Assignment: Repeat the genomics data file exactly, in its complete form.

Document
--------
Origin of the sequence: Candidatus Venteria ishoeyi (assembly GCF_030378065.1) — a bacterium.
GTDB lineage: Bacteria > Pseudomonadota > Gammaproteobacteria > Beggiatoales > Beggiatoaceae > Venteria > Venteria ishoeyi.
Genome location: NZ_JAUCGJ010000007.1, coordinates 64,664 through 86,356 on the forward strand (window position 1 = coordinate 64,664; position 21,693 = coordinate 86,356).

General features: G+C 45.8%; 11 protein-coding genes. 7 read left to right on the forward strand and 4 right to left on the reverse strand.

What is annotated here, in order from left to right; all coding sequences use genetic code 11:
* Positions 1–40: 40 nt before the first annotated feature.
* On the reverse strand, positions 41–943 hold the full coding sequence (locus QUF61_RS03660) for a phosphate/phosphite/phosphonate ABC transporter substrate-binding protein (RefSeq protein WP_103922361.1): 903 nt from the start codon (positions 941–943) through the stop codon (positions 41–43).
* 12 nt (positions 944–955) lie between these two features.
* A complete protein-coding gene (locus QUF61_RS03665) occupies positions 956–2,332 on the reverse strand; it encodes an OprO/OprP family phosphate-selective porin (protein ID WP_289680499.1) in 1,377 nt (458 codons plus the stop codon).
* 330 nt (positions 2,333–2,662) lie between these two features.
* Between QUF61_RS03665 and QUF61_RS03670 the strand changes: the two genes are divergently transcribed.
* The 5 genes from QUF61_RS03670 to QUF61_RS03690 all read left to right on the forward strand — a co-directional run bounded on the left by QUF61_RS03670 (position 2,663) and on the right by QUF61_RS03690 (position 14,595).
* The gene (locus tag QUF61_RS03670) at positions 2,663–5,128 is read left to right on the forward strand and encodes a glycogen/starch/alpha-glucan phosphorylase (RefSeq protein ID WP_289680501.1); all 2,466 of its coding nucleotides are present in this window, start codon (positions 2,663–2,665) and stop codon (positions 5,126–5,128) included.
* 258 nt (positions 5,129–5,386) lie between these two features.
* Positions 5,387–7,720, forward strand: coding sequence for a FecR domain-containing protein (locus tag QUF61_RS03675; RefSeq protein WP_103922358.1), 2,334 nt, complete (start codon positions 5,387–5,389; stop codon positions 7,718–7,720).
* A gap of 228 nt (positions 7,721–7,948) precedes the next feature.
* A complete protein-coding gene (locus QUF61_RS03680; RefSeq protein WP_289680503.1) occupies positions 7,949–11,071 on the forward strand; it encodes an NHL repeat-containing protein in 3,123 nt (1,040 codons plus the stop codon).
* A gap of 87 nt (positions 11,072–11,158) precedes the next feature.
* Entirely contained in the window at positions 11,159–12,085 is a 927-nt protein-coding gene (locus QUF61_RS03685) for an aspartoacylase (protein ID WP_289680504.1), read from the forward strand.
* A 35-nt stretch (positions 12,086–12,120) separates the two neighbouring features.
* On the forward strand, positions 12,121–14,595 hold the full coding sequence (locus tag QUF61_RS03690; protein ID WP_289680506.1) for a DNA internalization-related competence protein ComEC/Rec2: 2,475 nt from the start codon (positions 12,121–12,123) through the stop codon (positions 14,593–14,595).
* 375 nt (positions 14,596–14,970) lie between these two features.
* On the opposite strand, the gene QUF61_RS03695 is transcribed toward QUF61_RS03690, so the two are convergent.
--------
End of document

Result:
Origin of the sequence: Candidatus Venteria ishoeyi (assembly GCF_030378065.1) — a bacterium.
GTDB lineage: Bacteria > Pseudomonadota > Gammaproteobacteria > Beggiatoales > Beggiatoaceae > Venteria > Venteria ishoeyi.
Genome location: NZ_JAUCGJ010000007.1, coordinates 64,664 through 86,356 on the forward strand (window position 1 = coordinate 64,664; position 21,693 = coordinate 86,356).

General features: G+C 45.8%; 11 protein-coding genes. 7 read left to right on the forward strand and 4 right to left on the reverse strand.

What is annotated here, in order from left to right; all coding sequences use genetic code 11:
* Positions 1–40: 40 nt before the first annotated feature.
* On the reverse strand, positions 41–943 hold the full coding sequence (locus QUF61_RS03660) for a phosphate/phosphite/phosphonate ABC transporter substrate-binding protein (RefSeq protein WP_103922361.1): 903 nt from the start codon (positions 941–943) through the stop codon (positions 41–43).
* 12 nt (positions 944–955) lie between these two features.
* A complete protein-coding gene (locus QUF61_RS03665) occupies positions 956–2,332 on the reverse strand; it encodes an OprO/OprP family phosphate-selective porin (protein ID WP_289680499.1) in 1,377 nt (458 codons plus the stop codon).
* 330 nt (positions 2,333–2,662) lie between these two features.
* Between QUF61_RS03665 and QUF61_RS03670 the strand changes: the two genes are divergently transcribed.
* The 5 genes from QUF61_RS03670 to QUF61_RS03690 all read left to right on the forward strand — a co-directional run bounded on the left by QUF61_RS03670 (position 2,663) and on the right by QUF61_RS03690 (position 14,595).
* The gene (locus tag QUF61_RS03670) at positions 2,663–5,128 is read left to right on the forward strand and encodes a glycogen/starch/alpha-glucan phosphorylase (RefSeq protein ID WP_289680501.1); all 2,466 of its coding nucleotides are present in this window, start codon (positions 2,663–2,665) and stop codon (positions 5,126–5,128) included.
* 258 nt (positions 5,129–5,386) lie between these two features.
* Positions 5,387–7,720, forward strand: coding sequence for a FecR domain-containing protein (locus tag QUF61_RS03675; RefSeq protein WP_103922358.1), 2,334 nt, complete (start codon positions 5,387–5,389; stop codon positions 7,718–7,720).
* A gap of 228 nt (positions 7,721–7,948) precedes the next feature.
* A complete protein-coding gene (locus QUF61_RS03680; RefSeq protein WP_289680503.1) occupies positions 7,949–11,071 on the forward strand; it encodes an NHL repeat-containing protein in 3,123 nt (1,040 codons plus the stop codon).
* A gap of 87 nt (positions 11,072–11,158) precedes the next feature.
* Entirely contained in the window at positions 11,159–12,085 is a 927-nt protein-coding gene (locus QUF61_RS03685) for an aspartoacylase (protein ID WP_289680504.1), read from the forward strand.
* A 35-nt stretch (positions 12,086–12,120) separates the two neighbouring features.
* On the forward strand, positions 12,121–14,595 hold the full coding sequence (locus tag QUF61_RS03690; protein ID WP_289680506.1) for a DNA internalization-related competence protein ComEC/Rec2: 2,475 nt from the start codon (positions 12,121–12,123) through the stop codon (positions 14,593–14,595).
* 375 nt (positions 14,596–14,970) lie between these two features.
* On the opposite strand, the gene QUF61_RS03695 is transcribed toward QUF61_RS03690, so the two are convergent.